Irish humanitarian aid agency, GOAL, has reached more than nine million vulnerable people with vital COVID-19 awareness messaging and support across its 13 countries of operation over the last month.
The agency said it has to date reached almost 1.4 million with COVID-19 preparedness and hygiene messaging, whilst more than 7.5 million have been reached through radio ad campaigns in Zimbabwe and Sierra Leone. The Zimbabwean broadcast campaign was supported with funds from Irish Aid.
In addition the agency has:
- Distributed 20,000 hygiene items, including soap, to households in 9 of its countries
- Increased the capacity of health centres in South Sudan, Sudan, Ethiopia and Sierra Leone to implement infection control measures to over 2.3 million
- Supported ten health centres in Malawi with hygiene materials
- Helped almost 30,000 people access safe water in Sierra Leone and continues to provide over 900,000 internally displaced with water in Syria
- Reached over 40,000 people in Uganda and Honduras with Whatsapp social media messaging
GOAL Deputy CEO and Head of GOAL’s COVID-19 Task Force, Mary Van Lieshout, said the agency, with a staff of 2,500, is in phase one of its coronavirus response in its countries in Africa, the Middle East and Latin America.
She said: “The scale and speed of infection is devastating, as is its capacity to take lives, destroy economies, and put an enormous strain on resources in even the most capable healthcare systems in the world. Whatever chance countries like Ireland have to cope with COVID-19, it has the potential to have a catastrophic impact on millions of vulnerable people living in the developing countries in which GOAL serves.”
She said the challenges that GOAL countries face from COVID-19 are weak or non-existent healthcare systems with very limited testing kits, ventilators, ICU beds and medical staff. “For example, in one of our countries, Sierra Leone, there are only 18 ventilators for a population of 7.7 million. Another challenge is that restrictions of movement is impacting on people’s ability to earn money, meaning there isn’t enough in households for food and basic living items.”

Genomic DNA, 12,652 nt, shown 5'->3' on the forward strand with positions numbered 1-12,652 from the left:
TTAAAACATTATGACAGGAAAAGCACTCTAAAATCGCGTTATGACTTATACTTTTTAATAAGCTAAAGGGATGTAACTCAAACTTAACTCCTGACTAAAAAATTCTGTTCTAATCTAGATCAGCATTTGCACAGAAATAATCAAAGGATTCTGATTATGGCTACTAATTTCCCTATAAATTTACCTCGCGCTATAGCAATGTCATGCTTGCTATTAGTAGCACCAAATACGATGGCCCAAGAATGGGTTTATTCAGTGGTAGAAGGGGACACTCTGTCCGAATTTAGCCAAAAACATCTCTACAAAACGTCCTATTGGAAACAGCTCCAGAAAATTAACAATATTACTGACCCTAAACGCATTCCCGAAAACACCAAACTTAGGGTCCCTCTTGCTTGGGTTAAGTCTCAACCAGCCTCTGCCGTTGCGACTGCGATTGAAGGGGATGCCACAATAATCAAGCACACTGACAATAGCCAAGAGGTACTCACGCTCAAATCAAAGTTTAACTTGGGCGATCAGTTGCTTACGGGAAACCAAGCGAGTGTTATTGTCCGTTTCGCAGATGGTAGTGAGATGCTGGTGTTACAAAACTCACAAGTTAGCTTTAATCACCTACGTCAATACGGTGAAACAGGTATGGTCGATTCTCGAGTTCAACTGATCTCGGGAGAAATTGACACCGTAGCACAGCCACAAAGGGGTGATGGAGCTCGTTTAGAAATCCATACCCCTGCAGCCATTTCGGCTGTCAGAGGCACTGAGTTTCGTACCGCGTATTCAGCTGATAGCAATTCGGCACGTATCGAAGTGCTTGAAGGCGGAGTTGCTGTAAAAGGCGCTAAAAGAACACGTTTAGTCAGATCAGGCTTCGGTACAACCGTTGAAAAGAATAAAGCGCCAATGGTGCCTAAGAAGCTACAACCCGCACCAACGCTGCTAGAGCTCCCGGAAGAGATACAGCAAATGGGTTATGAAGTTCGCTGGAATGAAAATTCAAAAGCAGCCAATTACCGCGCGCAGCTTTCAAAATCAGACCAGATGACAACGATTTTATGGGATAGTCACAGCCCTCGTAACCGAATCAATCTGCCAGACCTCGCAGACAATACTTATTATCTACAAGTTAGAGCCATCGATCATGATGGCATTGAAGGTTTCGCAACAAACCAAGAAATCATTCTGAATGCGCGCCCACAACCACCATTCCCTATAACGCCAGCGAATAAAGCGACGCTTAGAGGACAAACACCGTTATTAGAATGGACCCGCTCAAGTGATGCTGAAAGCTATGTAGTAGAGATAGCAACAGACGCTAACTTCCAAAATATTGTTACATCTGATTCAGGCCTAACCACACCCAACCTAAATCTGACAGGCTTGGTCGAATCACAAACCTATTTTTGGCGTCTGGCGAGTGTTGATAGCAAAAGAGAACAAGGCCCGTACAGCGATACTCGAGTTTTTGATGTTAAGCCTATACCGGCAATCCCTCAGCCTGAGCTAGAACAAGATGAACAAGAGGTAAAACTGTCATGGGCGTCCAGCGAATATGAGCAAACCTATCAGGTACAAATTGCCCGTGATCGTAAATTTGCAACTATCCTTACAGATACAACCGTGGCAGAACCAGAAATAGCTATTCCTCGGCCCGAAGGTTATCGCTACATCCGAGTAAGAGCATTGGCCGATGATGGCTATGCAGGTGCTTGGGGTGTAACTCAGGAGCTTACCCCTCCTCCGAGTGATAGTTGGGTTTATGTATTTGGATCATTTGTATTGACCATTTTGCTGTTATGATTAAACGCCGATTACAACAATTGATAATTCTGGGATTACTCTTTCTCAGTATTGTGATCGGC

Preventing the rapid spread of COVID-19 in internally displaced and refugee camps is a major concern, said Ms Van Lieshout. “We are particularly concerned about the impact if COVID-19 takes a grip in Idlib in war-torn Northern Syria where GOAL is supporting over 1.1 million internally displaced people in a very small area. We must ensure that all COVID-19 measures are demonstrably sensitive to the conflict and ensure that those most at risk of violence are protected in this difficult time. Initiatives which build social cohesion and help address underlying drivers of conflict must be allowed to continue.”
Central to GOAL’s COVID-19 response will be the Community-Led Action approach which the agency created during its response to the Ebola outbreak in Sierra Leone, Guinea and Liberia in 2014.
This approach involved community engagement which saw GOAL develop plans at local level to isolate and shield those most at risk and manage cases of infection.
For more information, contact:
Miriam Donohoe, Senior Communications Manager